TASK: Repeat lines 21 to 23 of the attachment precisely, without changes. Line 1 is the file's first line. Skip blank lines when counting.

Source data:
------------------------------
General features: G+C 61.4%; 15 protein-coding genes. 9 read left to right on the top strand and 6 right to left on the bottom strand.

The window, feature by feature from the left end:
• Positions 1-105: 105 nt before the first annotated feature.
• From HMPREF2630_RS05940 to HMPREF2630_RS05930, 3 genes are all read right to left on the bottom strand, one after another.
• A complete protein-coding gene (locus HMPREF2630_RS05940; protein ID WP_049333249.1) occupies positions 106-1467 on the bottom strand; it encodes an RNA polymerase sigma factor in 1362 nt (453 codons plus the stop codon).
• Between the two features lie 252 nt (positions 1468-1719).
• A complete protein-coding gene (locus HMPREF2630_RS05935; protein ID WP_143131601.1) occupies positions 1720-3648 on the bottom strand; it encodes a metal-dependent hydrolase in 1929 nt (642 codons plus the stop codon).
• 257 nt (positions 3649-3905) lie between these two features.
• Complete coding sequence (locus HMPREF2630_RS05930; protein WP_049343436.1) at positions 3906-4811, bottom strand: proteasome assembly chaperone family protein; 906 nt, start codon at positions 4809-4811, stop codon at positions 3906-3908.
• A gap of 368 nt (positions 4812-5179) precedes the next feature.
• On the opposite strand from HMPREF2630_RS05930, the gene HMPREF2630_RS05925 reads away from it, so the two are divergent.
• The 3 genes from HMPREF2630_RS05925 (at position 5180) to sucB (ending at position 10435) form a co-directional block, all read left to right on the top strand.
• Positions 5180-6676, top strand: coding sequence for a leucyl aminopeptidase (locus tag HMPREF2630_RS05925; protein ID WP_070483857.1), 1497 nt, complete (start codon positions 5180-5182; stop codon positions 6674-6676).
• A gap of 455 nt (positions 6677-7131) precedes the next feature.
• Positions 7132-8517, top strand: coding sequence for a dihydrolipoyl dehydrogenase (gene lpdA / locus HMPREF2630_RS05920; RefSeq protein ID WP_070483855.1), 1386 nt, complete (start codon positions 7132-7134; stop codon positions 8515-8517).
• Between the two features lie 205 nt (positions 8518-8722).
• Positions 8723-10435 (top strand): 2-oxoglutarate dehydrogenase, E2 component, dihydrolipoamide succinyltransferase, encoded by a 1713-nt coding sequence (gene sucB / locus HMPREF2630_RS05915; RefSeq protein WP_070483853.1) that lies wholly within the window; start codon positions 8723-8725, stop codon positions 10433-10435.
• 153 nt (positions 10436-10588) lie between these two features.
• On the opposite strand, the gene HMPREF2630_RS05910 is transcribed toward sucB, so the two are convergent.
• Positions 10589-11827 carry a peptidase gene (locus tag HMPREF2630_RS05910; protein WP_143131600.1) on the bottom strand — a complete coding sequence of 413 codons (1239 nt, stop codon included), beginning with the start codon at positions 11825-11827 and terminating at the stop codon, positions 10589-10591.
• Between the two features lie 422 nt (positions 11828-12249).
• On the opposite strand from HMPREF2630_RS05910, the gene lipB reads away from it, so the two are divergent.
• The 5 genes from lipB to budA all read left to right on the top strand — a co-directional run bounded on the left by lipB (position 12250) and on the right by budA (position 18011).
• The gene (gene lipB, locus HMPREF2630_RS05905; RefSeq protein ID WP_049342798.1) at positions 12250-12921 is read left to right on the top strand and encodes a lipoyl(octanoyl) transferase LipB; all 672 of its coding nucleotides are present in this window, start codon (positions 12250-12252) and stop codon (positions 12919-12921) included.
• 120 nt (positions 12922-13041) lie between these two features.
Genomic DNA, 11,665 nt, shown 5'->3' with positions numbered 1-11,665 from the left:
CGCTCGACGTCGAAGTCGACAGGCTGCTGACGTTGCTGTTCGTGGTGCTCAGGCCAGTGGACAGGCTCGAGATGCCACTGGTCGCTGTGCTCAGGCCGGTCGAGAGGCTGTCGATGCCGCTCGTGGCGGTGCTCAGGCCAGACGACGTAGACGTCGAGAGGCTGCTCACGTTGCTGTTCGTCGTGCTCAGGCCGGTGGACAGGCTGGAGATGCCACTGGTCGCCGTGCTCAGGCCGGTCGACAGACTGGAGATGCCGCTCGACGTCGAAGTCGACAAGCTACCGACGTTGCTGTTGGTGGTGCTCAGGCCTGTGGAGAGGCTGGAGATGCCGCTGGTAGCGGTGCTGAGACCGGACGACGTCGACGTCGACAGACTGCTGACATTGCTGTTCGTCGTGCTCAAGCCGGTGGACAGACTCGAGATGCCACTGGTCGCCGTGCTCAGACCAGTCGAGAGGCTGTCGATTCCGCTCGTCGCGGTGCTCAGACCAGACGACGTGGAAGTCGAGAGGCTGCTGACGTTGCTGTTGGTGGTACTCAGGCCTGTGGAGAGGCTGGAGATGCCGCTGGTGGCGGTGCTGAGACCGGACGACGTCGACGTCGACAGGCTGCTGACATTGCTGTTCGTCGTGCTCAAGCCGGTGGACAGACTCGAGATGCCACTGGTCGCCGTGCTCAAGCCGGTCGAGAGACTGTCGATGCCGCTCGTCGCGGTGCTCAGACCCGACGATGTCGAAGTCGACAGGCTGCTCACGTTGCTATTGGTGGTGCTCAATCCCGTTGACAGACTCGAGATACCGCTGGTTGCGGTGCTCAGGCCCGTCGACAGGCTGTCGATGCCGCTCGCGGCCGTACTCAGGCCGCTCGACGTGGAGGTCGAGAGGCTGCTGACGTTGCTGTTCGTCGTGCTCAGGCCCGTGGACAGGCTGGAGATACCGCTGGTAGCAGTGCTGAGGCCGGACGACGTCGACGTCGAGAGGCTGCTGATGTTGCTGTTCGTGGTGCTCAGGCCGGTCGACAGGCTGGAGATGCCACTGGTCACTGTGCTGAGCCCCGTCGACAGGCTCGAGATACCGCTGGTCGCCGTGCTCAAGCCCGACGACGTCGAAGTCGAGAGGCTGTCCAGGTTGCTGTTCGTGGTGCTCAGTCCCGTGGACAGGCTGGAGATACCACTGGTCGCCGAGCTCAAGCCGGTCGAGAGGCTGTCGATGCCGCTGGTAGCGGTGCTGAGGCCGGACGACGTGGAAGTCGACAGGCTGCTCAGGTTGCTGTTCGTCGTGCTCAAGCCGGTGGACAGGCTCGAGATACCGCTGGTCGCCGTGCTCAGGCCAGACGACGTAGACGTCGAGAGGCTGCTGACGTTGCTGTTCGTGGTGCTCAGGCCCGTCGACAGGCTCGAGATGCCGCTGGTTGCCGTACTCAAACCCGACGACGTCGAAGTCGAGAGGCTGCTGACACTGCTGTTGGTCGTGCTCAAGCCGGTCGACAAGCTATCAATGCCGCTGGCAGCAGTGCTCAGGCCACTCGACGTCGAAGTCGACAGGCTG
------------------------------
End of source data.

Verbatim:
• Between the two features lie 422 nt (positions 11828-12249).
• On the opposite strand from HMPREF2630_RS05910, the gene lipB reads away from it, so the two are divergent.
• The 5 genes from lipB to budA all read left to right on the top strand — a co-directional run bounded on the left by lipB (position 12250) and on the right by budA (position 18011).